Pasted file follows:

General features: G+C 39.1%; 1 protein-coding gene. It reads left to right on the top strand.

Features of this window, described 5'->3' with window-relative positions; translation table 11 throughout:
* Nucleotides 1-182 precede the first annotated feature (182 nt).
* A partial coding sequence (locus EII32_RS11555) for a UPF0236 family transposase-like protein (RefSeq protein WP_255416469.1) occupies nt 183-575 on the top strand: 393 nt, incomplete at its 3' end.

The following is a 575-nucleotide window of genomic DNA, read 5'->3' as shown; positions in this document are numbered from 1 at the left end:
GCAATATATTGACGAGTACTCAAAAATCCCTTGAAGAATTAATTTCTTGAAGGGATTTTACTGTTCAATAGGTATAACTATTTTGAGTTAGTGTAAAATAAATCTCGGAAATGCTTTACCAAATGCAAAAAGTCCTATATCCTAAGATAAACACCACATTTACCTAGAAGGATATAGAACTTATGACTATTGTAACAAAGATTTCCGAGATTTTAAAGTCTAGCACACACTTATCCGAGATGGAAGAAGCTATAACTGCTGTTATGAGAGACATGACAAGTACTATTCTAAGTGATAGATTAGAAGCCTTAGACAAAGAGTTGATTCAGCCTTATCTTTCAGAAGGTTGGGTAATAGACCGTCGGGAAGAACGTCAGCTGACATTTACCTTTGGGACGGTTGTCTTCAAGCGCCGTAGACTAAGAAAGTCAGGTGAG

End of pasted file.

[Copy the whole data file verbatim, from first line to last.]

General features: G+C 39.1%; 1 protein-coding gene. It reads left to right on the top strand.

Features of this window, described 5'->3' with window-relative positions; translation table 11 throughout:
* Nucleotides 1-182 precede the first annotated feature (182 nt).
* A partial coding sequence (locus EII32_RS11555) for a UPF0236 family transposase-like protein (RefSeq protein WP_255416469.1) occupies nt 183-575 on the top strand: 393 nt, incomplete at its 3' end.

The following is a 575-nucleotide window of genomic DNA, read 5'->3' as shown; positions in this document are numbered from 1 at the left end:
GCAATATATTGACGAGTACTCAAAAATCCCTTGAAGAATTAATTTCTTGAAGGGATTTTACTGTTCAATAGGTATAACTATTTTGAGTTAGTGTAAAATAAATCTCGGAAATGCTTTACCAAATGCAAAAAGTCCTATATCCTAAGATAAACACCACATTTACCTAGAAGGATATAGAACTTATGACTATTGTAACAAAGATTTCCGAGATTTTAAAGTCTAGCACACACTTATCCGAGATGGAAGAAGCTATAACTGCTGTTATGAGAGACATGACAAGTACTATTCTAAGTGATAGATTAGAAGCCTTAGACAAAGAGTTGATTCAGCCTTATCTTTCAGAAGGTTGGGTAATAGACCGTCGGGAAGAACGTCAGCTGACATTTACCTTTGGGACGGTTGTCTTCAAGCGCCGTAGACTAAGAAAGTCAGGTGAG